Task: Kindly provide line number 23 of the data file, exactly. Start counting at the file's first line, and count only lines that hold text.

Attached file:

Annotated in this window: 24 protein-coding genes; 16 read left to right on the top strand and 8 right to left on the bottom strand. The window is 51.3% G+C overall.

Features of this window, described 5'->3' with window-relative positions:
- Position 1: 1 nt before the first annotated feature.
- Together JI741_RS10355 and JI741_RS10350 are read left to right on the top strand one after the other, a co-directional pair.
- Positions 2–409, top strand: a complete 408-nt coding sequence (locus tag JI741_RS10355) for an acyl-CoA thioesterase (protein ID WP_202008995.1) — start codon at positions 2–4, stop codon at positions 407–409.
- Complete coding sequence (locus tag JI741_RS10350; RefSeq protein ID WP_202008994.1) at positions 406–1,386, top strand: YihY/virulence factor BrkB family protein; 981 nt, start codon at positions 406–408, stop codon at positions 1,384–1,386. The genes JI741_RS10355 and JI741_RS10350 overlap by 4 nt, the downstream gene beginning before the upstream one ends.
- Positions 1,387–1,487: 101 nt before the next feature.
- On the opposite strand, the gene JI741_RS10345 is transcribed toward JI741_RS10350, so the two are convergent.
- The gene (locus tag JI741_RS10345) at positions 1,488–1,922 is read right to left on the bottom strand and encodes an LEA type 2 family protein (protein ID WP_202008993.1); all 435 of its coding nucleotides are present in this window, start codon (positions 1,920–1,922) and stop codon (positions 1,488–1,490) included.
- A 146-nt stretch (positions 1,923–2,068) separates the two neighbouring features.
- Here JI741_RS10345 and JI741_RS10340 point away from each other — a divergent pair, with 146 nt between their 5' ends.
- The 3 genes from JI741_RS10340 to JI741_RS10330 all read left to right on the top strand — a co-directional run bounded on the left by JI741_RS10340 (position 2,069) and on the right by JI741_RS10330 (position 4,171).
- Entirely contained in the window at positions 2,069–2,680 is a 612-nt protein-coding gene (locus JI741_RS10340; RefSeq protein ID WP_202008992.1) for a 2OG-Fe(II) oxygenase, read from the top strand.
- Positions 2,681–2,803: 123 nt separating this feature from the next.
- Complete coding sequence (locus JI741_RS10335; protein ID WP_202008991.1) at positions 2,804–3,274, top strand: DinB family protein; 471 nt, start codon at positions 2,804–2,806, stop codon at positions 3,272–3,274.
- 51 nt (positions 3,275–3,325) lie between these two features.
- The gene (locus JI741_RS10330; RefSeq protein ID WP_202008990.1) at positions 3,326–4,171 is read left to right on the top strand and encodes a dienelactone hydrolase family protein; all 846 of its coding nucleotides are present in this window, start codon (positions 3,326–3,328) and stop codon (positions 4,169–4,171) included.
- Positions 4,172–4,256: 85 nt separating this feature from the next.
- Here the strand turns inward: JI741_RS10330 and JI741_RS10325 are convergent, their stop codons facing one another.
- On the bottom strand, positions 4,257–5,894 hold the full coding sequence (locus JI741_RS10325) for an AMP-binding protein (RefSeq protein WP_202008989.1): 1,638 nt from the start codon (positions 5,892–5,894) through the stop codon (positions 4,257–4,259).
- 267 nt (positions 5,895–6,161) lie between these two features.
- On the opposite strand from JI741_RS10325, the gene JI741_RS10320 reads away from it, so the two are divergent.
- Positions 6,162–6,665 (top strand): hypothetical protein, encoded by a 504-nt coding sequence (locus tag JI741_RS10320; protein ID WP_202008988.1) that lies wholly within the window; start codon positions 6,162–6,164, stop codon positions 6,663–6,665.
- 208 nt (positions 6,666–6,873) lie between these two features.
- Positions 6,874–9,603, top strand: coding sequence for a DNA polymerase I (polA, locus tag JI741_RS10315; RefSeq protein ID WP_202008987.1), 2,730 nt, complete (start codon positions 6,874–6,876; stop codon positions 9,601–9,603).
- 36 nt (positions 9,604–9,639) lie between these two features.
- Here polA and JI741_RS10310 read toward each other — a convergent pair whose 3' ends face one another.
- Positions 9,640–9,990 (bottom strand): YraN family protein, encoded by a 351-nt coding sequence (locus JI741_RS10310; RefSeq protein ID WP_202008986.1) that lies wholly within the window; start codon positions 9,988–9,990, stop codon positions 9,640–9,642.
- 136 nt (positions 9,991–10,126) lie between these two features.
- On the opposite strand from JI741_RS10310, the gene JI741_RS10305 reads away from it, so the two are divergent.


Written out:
- Positions 6,162–6,665 (top strand): hypothetical protein, encoded by a 504-nt coding sequence (locus tag JI741_RS10320; protein ID WP_202008988.1) that lies wholly within the window; start codon positions 6,162–6,164, stop codon positions 6,663–6,665.